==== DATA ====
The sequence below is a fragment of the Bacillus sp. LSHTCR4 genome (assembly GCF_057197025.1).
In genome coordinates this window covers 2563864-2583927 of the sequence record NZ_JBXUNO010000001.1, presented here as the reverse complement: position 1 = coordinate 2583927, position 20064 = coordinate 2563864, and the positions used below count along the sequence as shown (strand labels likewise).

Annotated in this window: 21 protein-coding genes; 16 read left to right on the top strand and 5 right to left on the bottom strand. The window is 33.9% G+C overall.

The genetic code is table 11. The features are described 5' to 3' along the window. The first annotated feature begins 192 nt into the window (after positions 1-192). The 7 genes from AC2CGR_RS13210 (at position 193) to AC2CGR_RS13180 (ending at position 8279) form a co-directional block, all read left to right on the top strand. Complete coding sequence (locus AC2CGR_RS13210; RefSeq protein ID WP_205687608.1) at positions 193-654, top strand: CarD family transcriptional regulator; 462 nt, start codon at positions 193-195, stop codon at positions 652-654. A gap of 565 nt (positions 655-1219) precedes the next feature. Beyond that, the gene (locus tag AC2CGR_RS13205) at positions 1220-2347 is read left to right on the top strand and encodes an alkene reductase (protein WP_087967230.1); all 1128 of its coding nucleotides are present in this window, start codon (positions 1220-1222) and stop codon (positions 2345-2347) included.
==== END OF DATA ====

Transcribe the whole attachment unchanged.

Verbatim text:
The sequence below is a fragment of the Bacillus sp. LSHTCR4 genome (assembly GCF_057197025.1).
In genome coordinates this window covers 2563864-2583927 of the sequence record NZ_JBXUNO010000001.1, presented here as the reverse complement: position 1 = coordinate 2583927, position 20064 = coordinate 2563864, and the positions used below count along the sequence as shown (strand labels likewise).

Annotated in this window: 21 protein-coding genes; 16 read left to right on the top strand and 5 right to left on the bottom strand. The window is 33.9% G+C overall.

The genetic code is table 11. The features are described 5' to 3' along the window. The first annotated feature begins 192 nt into the window (after positions 1-192). The 7 genes from AC2CGR_RS13210 (at position 193) to AC2CGR_RS13180 (ending at position 8279) form a co-directional block, all read left to right on the top strand. Complete coding sequence (locus AC2CGR_RS13210; RefSeq protein ID WP_205687608.1) at positions 193-654, top strand: CarD family transcriptional regulator; 462 nt, start codon at positions 193-195, stop codon at positions 652-654. A gap of 565 nt (positions 655-1219) precedes the next feature. Beyond that, the gene (locus tag AC2CGR_RS13205) at positions 1220-2347 is read left to right on the top strand and encodes an alkene reductase (protein WP_087967230.1); all 1128 of its coding nucleotides are present in this window, start codon (positions 1220-1222) and stop codon (positions 2345-2347) included.